The Ossian myth

The Ossian myth


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  • Ossian unites Oïna-Morul and Thormod.

    FRANQUELIN Jean-Auguste (1798 - 1839)

  • Ossian evokes ghosts to the sound of the harp.

    GERARD, Baron François (1770 - 1837)

  • The apotheosis of the French heroes who died for their country during the War for Liberty.

    GIRODET DE ROUCY TRIOSON Anne Louis (1767 - 1824)

To close

Title: Ossian unites Oïna-Morul and Thormod.

Author : FRANQUELIN Jean-Auguste (1798 - 1839)

School : Romanticism

Date shown:

Dimensions: Height 22 - Width 19

Technique and other indications: oil painting; cardboard; canvas; materials glued to each other

Storage location: Louvre Museum (Paris) website

Contact copyright: © Photo RMN-Grand Palais - H. Lewandowski

Picture reference: 95DE20795 / RF 2964

Ossian unites Oïna-Morul and Thormod.

© Photo RMN-Grand Palais - H. Lewandowski

To close

Title: Ossian evokes ghosts to the sound of the harp.

Author : GERARD, Baron François (1770 - 1837)

School : Romanticism

Creation date : 1800

Date shown:

Dimensions: Height 180.5 - Width 198.5

Technique and other indications: Painting formerly known as "The return" Oil on canvas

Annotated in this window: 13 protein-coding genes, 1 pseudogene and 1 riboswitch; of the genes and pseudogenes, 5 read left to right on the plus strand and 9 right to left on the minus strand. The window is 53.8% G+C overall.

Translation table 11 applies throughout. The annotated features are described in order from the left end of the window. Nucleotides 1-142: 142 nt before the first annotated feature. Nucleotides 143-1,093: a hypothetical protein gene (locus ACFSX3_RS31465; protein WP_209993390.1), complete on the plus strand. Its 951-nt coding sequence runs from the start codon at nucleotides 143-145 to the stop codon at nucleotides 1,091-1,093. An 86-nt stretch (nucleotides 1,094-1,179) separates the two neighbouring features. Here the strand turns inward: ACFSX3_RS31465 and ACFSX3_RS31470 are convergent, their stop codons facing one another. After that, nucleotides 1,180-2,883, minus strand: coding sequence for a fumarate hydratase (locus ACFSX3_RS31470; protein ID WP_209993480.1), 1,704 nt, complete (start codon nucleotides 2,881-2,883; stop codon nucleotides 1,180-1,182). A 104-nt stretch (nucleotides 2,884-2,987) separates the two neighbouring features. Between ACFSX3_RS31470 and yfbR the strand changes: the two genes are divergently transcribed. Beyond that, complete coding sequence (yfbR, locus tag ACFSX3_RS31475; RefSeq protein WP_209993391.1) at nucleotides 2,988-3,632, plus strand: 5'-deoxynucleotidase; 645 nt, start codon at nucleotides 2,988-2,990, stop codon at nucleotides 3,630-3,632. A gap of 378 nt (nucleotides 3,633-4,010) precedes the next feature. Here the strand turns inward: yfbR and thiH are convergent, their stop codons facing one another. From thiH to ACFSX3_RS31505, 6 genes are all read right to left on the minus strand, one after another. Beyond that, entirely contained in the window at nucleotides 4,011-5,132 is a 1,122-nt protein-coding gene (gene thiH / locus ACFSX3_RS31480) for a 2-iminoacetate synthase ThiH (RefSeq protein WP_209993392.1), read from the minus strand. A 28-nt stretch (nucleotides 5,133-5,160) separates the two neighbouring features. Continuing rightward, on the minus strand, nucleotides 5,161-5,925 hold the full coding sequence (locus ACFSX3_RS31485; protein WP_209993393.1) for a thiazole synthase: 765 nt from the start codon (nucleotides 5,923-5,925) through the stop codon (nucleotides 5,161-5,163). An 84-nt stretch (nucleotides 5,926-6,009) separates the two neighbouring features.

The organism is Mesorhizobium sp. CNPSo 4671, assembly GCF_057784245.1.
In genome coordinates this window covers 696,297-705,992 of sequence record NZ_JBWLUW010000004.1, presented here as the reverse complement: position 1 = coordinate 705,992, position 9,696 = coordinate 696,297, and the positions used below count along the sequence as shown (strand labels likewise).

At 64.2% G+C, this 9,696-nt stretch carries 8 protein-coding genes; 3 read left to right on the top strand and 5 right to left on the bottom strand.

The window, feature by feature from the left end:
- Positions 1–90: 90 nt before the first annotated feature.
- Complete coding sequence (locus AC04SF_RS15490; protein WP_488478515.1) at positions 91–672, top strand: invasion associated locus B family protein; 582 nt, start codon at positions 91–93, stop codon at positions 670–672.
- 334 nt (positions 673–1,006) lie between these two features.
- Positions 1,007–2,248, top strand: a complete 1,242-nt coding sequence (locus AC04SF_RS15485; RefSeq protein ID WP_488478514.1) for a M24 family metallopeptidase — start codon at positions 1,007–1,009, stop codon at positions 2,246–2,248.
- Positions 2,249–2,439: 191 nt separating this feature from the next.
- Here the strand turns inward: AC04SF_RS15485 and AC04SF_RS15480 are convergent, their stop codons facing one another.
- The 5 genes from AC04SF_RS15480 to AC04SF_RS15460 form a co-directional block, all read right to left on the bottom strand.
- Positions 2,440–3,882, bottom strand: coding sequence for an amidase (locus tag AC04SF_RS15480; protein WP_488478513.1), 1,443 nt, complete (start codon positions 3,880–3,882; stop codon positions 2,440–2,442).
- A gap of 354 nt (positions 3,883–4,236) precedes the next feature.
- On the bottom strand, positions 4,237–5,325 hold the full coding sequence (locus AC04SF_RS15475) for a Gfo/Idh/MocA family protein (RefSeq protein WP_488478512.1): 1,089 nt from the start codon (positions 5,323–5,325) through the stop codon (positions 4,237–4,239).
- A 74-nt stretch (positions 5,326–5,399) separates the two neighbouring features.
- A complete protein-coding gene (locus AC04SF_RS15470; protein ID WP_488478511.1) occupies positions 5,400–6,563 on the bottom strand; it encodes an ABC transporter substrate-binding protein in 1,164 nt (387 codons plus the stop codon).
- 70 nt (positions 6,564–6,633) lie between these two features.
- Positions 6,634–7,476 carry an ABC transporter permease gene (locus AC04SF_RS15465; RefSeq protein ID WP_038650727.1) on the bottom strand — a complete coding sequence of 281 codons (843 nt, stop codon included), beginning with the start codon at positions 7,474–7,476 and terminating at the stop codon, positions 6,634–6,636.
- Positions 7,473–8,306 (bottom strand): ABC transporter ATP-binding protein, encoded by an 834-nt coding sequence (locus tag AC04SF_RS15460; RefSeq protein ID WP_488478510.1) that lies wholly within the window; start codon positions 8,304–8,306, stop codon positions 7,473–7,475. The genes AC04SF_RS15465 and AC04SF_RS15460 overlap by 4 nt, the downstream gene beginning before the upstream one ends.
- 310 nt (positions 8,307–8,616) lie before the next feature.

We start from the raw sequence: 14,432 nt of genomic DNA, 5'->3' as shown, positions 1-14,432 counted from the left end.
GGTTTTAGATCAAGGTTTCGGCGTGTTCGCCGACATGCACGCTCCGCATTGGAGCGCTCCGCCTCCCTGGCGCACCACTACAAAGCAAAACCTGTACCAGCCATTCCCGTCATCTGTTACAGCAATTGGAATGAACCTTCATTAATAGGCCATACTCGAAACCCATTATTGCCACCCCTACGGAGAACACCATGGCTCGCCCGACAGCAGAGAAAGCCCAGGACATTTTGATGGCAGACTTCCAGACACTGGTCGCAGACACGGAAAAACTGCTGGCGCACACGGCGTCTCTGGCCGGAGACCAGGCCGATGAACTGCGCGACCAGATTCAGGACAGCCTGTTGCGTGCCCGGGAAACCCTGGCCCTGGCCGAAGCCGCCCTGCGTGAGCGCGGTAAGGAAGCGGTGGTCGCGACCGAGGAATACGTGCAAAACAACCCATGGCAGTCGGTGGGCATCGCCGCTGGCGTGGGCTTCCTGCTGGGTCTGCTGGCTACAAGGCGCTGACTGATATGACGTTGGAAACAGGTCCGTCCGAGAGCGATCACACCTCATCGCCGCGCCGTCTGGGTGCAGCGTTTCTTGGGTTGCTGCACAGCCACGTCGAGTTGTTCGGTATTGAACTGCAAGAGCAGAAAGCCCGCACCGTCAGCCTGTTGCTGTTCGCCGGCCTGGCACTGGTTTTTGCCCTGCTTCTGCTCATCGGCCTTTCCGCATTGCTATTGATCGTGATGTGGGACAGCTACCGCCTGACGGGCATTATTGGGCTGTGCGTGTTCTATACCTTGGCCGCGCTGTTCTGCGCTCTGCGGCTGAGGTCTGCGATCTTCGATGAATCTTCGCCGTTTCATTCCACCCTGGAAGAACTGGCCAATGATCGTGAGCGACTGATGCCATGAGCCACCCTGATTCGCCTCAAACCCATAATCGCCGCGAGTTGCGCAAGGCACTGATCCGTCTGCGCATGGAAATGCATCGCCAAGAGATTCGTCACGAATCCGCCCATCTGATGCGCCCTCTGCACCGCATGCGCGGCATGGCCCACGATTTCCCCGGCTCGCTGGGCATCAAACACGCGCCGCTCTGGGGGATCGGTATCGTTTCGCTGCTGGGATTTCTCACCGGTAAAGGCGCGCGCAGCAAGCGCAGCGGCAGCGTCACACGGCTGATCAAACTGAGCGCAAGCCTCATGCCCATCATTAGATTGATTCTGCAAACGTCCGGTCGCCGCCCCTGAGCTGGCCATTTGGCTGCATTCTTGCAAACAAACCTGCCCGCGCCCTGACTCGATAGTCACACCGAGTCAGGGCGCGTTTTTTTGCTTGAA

Storage location: National Museum of Malmaison Castle website

Contact copyright: © Photo RMN-Grand Palais - D. Arnaudet web site

Picture reference: 86EE5321 / MM 67-3-1

Ossian evokes ghosts to the sound of the harp.

© Photo RMN-Grand Palais - D. Arnaudet

To close

Title: The apotheosis of the French heroes who died for their country during the War for Liberty.

Author : GIRODET DE ROUCY TRIOSON Anne Louis (1767 - 1824)

School : Romanticism

Creation date : 1801

Date shown:

Dimensions: Height 34 - Width 29

Technique and other indications: Painting also known as "The shadows of French heroes received by Ossian in the Elysee Palace" Oil on canvas

Storage location: Louvre Museum (Paris) website

Contact copyright: © Photo RMN-Grand Palais - H. Lewandowskisite web

Picture reference: 95DE20799 / RF 2359

The apotheosis of the French heroes who died for their country during the War for Freedom.

© Photo RMN-Grand Palais - H. Lewandowski

Publication date: October 2005

Video

The Ossian myth